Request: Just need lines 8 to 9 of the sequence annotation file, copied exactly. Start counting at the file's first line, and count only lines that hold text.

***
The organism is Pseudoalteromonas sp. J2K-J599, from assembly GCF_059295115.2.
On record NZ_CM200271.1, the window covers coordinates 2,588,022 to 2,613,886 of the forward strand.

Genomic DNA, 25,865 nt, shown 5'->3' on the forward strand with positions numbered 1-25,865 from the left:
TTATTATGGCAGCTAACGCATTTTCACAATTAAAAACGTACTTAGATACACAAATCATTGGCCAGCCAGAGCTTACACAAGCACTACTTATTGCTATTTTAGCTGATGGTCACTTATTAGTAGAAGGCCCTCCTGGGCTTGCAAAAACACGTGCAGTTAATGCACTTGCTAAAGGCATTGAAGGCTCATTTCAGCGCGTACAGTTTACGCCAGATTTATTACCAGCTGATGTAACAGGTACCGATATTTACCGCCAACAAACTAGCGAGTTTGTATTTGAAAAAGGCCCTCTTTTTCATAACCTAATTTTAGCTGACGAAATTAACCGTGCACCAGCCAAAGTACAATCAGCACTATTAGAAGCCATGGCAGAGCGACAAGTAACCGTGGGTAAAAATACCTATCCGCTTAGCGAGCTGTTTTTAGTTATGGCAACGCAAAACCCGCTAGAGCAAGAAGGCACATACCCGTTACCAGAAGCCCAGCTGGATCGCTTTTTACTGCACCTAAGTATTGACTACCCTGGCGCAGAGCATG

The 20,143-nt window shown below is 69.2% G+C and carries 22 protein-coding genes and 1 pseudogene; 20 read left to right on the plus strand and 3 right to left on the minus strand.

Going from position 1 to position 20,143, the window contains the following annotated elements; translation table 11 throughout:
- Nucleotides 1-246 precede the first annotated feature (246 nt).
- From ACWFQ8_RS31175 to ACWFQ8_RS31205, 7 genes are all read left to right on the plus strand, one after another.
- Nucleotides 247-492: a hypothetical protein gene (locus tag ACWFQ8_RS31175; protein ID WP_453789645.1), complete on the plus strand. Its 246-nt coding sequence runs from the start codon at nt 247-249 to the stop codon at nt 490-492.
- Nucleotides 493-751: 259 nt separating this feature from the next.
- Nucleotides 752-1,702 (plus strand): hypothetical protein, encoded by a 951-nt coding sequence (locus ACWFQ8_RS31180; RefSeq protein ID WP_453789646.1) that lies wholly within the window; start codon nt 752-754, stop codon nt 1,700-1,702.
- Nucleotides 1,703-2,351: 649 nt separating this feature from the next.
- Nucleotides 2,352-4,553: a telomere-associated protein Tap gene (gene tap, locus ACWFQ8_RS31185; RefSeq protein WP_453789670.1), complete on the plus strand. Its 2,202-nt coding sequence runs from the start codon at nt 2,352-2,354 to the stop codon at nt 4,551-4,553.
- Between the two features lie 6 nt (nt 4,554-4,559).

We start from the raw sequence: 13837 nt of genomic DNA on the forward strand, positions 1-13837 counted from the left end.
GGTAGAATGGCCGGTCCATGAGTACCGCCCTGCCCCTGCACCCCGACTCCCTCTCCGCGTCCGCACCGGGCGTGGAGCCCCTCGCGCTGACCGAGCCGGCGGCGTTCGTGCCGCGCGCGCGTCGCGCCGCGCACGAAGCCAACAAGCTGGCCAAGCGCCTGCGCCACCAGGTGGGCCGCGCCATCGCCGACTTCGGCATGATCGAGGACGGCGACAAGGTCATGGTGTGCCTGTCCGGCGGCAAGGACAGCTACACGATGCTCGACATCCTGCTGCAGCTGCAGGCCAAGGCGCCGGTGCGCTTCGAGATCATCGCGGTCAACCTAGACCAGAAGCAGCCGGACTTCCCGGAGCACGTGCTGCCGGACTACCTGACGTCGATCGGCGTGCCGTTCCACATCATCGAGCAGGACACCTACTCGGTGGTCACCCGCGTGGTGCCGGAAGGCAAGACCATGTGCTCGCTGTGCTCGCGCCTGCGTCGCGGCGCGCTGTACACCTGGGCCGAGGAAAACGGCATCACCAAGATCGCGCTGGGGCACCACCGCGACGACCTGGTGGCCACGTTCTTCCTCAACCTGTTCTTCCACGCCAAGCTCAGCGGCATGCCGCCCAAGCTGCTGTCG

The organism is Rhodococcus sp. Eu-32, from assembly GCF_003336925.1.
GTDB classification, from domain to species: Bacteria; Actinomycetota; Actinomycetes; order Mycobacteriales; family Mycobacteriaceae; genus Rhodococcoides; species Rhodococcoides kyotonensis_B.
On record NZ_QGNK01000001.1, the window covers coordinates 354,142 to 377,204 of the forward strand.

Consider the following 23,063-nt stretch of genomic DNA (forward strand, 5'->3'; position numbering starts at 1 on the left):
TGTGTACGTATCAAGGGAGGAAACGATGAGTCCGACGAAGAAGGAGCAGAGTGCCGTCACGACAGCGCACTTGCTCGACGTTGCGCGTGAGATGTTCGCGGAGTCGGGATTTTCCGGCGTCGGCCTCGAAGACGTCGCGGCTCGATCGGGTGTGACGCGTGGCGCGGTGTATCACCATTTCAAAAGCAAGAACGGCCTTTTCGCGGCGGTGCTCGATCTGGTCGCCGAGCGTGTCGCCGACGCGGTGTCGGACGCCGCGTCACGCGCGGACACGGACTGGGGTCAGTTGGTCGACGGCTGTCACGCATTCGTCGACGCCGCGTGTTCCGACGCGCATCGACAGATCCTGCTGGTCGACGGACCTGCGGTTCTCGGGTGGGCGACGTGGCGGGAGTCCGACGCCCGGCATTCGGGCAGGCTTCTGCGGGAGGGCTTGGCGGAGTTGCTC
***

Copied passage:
- From ACWFQ8_RS31175 to ACWFQ8_RS31205, 7 genes are all read left to right on the plus strand, one after another.
- Nucleotides 247-492: a hypothetical protein gene (locus tag ACWFQ8_RS31175; protein ID WP_453789645.1), complete on the plus strand. Its 246-nt coding sequence runs from the start codon at nt 247-249 to the stop codon at nt 490-492.